Are you already familiar with Dropbox? Dropbox is a service which allows you to store important files “in the cloud.” You can use the service as an “online backup,” or simply as a means of sharing files quickly and easily. The service is incredible, with or without an iPad, as it gives you updated versions of all your files wherever you are. dropbox.png On the iPad, however, the Dropbox app is even more important. Since the iPad doesn’t have an easy to manage file system where you can store files (more on this in the “Your File Management” article) Dropbox becomes the easiest portal to access and edit your important files on-the-go. All the changes will instantly be transferred to the “cloud” and show up on all your computers everywhere. Both creating an account with Dropbox and downloading the app doesn’t cost a cent. So, what are you waiting for? Start dropping files online with Dropbox now!

Pandora Radio (Free)

If you are not familiar with the Pandora service, now is the time to get familiar. The process is simple. Download the free Pandora app, create an account (takes seconds and can be done from the app), and then type in a music artist or song that you like. That’s it! Pandora then instantly creates a “radio station,” that will play hours of songs that you like. You can make as many stations as you like. So you can make an upbeat station for when you’re in the mood to dance, and then make another Pandora.pngstation of love songs for when it’s time for romance. Pandora saves your stations, so every time you launch the app you can pick one of stations and start enjoying music right away. The truly amazing part of Pandora is how well it works. They really have people sitting around listening to music to identify what kind of songs match the song you typed in. You can also “thumbs up” and “thumbs down” songs to help Pandora better learn your tastes. Pandora also alleviates the problem of having to own the song digitally and eliminates the need to mess with syncing your music to your iPad. We’ve gushed enough, now go download it, it’s free!

Wikipanion: Enjoy Wikipedia Outside Of Safari (Free)

Wikipanion is a great way for users to enjoy Wikipedia outside of Safari. While the mobile browser is great, Wikipanion makes Wikipedia browsing a smoother, quicker, more enjoyable task. Currently, two versions of the application are available in the App Store; Wikipanion, and Wikipanion Plus. The latter version of the app, which costs $4.99, allows users to queue articles, and save them for offline NewImage.jpgviewing, which is a handy feature. However, if you own an iPad Wi-Fi + 3G, and have a cellular data plan set up, then this really isn’t going to be necessary. My advice would be for you to check out the free version before considering the $4.99 “Plus” version of Wikipanion.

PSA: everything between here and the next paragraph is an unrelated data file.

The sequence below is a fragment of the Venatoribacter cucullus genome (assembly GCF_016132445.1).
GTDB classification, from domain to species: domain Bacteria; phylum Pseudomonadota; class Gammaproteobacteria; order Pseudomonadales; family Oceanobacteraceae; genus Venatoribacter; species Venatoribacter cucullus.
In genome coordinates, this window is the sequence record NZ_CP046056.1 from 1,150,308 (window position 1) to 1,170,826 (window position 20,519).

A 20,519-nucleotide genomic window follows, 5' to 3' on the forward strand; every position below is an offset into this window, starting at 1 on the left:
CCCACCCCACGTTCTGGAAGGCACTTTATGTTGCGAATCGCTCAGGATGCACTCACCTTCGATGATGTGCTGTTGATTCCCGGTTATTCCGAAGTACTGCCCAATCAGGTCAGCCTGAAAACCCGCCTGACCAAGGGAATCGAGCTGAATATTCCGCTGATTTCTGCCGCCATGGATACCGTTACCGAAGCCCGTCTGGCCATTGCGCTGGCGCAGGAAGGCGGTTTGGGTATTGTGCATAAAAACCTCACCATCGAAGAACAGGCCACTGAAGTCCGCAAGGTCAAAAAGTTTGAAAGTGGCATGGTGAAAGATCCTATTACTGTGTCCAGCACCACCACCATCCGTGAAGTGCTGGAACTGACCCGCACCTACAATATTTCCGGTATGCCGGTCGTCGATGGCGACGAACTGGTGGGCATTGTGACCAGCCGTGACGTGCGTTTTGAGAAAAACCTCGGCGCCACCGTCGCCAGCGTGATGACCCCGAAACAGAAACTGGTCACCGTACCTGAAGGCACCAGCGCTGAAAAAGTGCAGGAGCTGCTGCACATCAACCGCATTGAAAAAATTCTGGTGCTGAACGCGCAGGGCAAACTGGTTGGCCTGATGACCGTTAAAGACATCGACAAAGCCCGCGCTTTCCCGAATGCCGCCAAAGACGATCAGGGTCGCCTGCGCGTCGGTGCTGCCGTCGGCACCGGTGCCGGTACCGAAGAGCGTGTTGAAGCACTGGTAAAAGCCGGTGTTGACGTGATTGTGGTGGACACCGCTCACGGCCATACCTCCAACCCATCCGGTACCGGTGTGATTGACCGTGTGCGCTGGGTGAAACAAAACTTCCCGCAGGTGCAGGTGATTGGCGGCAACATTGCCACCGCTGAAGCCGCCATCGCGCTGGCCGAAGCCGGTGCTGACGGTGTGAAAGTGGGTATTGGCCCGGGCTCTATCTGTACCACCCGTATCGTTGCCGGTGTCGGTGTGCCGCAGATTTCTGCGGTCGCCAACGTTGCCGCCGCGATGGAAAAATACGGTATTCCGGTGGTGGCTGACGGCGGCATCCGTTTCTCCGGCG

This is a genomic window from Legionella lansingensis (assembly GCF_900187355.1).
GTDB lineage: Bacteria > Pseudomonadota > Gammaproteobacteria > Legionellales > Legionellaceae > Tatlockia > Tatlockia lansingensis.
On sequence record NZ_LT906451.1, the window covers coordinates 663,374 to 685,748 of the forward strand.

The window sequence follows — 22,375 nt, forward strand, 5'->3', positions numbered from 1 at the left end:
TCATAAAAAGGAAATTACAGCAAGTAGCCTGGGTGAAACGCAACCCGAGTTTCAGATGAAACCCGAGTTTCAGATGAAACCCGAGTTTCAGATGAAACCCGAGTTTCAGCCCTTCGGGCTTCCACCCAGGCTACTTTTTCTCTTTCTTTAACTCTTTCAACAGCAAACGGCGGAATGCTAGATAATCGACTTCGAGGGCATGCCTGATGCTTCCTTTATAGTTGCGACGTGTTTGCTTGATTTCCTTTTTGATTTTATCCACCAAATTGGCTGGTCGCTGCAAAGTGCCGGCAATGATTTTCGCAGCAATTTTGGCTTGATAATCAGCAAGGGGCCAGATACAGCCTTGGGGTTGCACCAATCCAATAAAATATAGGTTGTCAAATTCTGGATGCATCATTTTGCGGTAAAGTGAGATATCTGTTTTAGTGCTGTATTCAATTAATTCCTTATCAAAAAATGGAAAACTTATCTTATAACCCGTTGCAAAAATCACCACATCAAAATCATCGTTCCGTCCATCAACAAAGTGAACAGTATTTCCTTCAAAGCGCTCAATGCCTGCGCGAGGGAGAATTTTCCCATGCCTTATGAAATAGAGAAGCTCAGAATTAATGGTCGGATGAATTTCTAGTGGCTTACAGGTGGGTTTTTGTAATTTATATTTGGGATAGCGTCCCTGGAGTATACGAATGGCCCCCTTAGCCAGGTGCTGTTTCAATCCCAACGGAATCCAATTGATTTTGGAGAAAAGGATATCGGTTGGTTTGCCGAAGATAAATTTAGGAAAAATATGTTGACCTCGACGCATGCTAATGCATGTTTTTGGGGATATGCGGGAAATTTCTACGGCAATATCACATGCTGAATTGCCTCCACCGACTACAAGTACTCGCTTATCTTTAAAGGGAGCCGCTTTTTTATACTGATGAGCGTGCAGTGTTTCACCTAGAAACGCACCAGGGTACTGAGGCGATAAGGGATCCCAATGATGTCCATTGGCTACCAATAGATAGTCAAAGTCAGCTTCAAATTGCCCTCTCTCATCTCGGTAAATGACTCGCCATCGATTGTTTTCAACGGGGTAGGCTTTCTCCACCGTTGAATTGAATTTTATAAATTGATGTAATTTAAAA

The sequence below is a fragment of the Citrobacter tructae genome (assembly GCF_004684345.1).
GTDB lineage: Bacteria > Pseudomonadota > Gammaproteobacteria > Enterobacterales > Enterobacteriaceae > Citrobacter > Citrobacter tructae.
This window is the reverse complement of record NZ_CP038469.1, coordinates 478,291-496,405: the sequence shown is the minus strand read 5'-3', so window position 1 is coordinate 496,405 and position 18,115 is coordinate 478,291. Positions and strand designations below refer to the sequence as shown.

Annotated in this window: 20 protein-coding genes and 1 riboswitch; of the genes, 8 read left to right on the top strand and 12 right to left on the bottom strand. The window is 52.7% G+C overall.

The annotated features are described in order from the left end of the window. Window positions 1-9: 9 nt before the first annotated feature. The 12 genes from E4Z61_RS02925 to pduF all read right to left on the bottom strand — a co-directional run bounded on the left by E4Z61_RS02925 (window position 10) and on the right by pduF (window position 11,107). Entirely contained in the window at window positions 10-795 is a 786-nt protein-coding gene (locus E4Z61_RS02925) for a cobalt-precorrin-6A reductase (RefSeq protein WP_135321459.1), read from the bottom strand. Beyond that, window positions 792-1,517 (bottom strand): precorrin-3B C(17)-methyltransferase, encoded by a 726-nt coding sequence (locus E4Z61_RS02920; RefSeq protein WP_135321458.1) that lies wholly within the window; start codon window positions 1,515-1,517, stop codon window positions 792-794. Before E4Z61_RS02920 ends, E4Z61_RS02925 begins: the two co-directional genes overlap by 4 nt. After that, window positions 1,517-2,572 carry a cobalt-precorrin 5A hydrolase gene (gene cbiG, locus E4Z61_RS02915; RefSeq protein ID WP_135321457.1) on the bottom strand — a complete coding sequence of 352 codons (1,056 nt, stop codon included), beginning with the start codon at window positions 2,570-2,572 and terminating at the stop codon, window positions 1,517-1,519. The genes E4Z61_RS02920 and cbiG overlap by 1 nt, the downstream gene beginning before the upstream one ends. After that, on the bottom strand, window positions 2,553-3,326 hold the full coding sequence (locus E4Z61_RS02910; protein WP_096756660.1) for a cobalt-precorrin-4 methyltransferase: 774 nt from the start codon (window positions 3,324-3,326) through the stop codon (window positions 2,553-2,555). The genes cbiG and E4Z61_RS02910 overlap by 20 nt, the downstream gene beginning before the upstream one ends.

Netflix (Free)

The last of our first 10 apps to download requires a subscription. If you do spring for a subscription, starting at $7.99 per month, you’ll instantly be able to watch tens of thousands of movies and TV shows directly on your iPad. Yes, you read that right, Netflix transforms your iPad into a portable movie (and TV show) player. The Netflix app makes finding and starting your video selection easy, although the interface could stand to be prettier. Simply browse through their new releases, most popular, and personalized recommendation sections then simply tap a video to watch. Alternatively, if you know exactly what you want to see, you can use the search box to pull it Of course, not every movie (especially new releases) is available to watch instantly, but thankfully the selection is rapidly improving and it shouldn’t be too hard to find something great to watch. The videos play as expected. They are delivered to your iPad in the highest quality possible based on the strength of your internet signal. Basing the quality it displays on internet speed is actually quite brilliant, as it allows you to watch the videos without constant, “buffering” interruptions.

Honorable Mention: Air Display: Turn Your iPad Into A Second Computer Monitor ($9.99)

Air Display didn’t quite make our top 10, but we’d be remiss to not give it at least a little love. AirDisplay is one of those jaw dropping apps that you use to show off your iPad. It literally turns your iPad into a second computer monitor. All you need is the app ($9.99), the Windows or Mac OS X client (free), and a Wi-Fi network. Once you’ve got all three, connecting to your iPad, and turning it into a second monitor, is an effortless task. Air Display.png Once connected, whenever your mouse crosses the edge of your computer’s screen (on the right hand side), it will appear on your iPad. Using Air Display, you can have some programs running on your second monitor (your iPad), and others on your main monitor. The application “just works,” and it works like a charm. Who wouldn’t jump at the chance of a second monitor for reasonable price of $9.99? If you use your computer a lot, then Air Display will undoubtedly come in handy.

What’s Next

What the heck are you still doing here? Get in the App Store and start downloading these great apps. By the time you’re done you’ll have a completely upgraded device. After that come back to AppStart and come see more in our next lesson!

Mentioned apps

Related articles